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Let $V : \mathbb{R}^n \rightarrow \mathbb{R}$ be (strictly) convex and continuously differentiable on $\mathbb{R}^n$. Show that for any $y \in \mathbb{R}^n$ and any $x \in \mathbb{R}^n$ $$ V(y) \geq V(x) + \nabla V(x)^\top(y-x) $$ For $n=1$ this implies that for any $x \in \mathbb{R}$ and for any $y \in \mathbb{R}$, $V(y)$ lies above the tangent line to $V$ at $x$.

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  • $\begingroup$ What is your definition of convexity? $\endgroup$ – J.R. Feb 8 '14 at 18:26
  • $\begingroup$ You can reduce this to the onedimensional case by considering only the line through $x$ and $y$. Notice that $\nabla V(x)^T (y-x)$ is a directional derivative. $\endgroup$ – Christoph Feb 8 '14 at 18:27
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$ \newcommand\R{\mathbb R} \newcommand\x{\mathbf x} \newcommand\y{\mathbf y} $Let $\gamma\colon\R\to\R^n$ be the curve defined by $t\mapsto \x+t(\y-\x)$, which is a straight line through $\gamma(0)=\x$ and $\gamma(1)=\y$. Further define $\widetilde V=V\circ \gamma:\R\to\R$.

Since $V\colon\R^n\to\R$ is differentiable, \begin{align} \nabla V(\x)\cdot (\y-\x) &= \lim_{h\to 0} \frac{V(\x+h(\y-\x))-V(\x)}{h} \\&= \lim_{h\to 0} \frac{V(\gamma(h))-V(\gamma(0))}{h} = \widetilde V'(0). \end{align}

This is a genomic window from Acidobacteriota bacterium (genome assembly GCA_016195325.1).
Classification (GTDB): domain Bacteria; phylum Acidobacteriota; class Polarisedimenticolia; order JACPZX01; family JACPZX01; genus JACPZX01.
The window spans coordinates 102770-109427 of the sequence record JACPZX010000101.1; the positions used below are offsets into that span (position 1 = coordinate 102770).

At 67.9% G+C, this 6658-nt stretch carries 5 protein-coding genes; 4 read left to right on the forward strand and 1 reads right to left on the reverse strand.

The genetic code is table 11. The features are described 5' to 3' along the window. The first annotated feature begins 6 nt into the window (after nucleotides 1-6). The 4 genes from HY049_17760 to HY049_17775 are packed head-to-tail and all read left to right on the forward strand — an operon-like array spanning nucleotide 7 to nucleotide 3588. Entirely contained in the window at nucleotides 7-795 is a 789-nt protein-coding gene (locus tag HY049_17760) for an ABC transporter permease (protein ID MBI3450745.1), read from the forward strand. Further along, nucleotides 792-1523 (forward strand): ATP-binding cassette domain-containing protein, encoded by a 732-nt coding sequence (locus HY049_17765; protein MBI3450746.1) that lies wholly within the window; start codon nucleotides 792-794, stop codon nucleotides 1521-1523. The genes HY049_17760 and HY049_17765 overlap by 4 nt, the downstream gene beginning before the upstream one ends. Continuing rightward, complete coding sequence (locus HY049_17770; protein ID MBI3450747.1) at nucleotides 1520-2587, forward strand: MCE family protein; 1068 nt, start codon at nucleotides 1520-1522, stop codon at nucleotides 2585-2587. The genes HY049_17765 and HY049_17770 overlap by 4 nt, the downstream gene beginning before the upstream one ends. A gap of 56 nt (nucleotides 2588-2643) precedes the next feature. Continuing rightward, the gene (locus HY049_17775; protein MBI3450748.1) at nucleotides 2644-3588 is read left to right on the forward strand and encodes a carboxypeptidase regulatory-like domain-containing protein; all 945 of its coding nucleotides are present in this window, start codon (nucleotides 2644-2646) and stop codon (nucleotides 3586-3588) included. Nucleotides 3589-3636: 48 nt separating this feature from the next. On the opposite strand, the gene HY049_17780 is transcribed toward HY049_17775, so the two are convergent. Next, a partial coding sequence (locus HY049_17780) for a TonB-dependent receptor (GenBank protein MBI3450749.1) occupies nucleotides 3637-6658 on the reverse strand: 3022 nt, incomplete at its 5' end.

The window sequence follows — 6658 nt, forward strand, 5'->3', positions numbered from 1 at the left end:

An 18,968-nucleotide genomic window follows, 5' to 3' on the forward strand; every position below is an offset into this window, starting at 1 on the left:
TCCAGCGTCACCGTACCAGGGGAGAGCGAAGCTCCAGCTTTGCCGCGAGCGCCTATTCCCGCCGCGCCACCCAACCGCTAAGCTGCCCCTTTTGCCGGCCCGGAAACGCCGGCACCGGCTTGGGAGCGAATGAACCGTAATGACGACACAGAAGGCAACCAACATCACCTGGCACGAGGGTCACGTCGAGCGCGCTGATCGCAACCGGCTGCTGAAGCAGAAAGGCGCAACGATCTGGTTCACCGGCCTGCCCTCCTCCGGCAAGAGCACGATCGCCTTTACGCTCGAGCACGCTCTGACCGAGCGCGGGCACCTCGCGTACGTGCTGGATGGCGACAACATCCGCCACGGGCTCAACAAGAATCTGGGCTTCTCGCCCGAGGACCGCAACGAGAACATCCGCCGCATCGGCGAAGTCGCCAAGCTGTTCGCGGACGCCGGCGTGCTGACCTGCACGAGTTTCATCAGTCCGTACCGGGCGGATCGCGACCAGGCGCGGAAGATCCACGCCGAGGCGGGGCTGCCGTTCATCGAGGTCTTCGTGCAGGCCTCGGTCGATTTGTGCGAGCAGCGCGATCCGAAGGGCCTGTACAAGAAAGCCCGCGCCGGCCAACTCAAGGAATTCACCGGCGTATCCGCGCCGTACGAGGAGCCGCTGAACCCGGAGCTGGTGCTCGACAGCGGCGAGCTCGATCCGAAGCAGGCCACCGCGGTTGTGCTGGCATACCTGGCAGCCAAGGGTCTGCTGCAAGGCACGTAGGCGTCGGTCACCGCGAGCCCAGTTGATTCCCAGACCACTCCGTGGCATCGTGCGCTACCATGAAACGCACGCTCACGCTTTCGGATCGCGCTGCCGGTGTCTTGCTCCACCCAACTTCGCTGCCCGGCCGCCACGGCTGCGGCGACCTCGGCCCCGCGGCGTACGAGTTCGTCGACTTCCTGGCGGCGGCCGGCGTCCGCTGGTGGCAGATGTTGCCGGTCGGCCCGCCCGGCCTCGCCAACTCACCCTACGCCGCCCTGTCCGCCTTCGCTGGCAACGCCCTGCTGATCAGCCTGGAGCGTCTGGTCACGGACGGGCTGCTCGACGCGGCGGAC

Thus, your inequality can be expressed as $$ \widetilde V(1) \ge \widetilde V(0) + \widetilde V'(0). $$

It is easy to check that $\widetilde V$ is convex given that $V$ is convex.

After this, we have reduced everything to the claim foir $n=1$, $x=0$ and $y=1$.

Since $\widetilde V$ is convex, for all $t\in(0,1)$ we have $$ \widetilde V(t) \le (1-t) \widetilde V(0) + t\widetilde V(1) $$ which is equivalent to $$ \widetilde V(0) + \frac{\widetilde V(t)-\widetilde V(0)}{t} \le \widetilde V(1). $$ Letting $t\to 0$ gives the desired inequality.

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This is true for any differentiable convex function. Let $f(t) = V(x + t (y-x))$ for $t \in [0,1]$.

First we establish an essentially equivalent (and fundamental) result that applies to all finite-valued convex functions: Suppose $x<y$, and let $R(x,y) = { f(x)-f(y) \over x-y }$. Then if $r < s<t$, we have $R(s,r) \le R(t,s)$.

To see this, note that if $s = \lambda t + (1-\lambda) r$, then $f(s) \le \lambda f(t) + (1-\lambda) f(r)$, or equivalently, $0 \le \lambda (f(t)-f(s)) + (1-\lambda) (f(r)-f(s))$. Since $\lambda = {s-r \over t-r}$ and $1-\lambda = { t-s \over t-r}$, substituting gives the result.

Now let $s = r+h$, where $0 < h < t-r$, then taking limits as $h \downarrow 0$ shows that $f'(r) \le R(t,r)$, or $f(t) \ge f(r) + f'(r) (t-r)$.

Choosing $t=1, r=0$ and noting that $f'(0) = \langle \nabla V(x), y-x \rangle$ yields the desired result.

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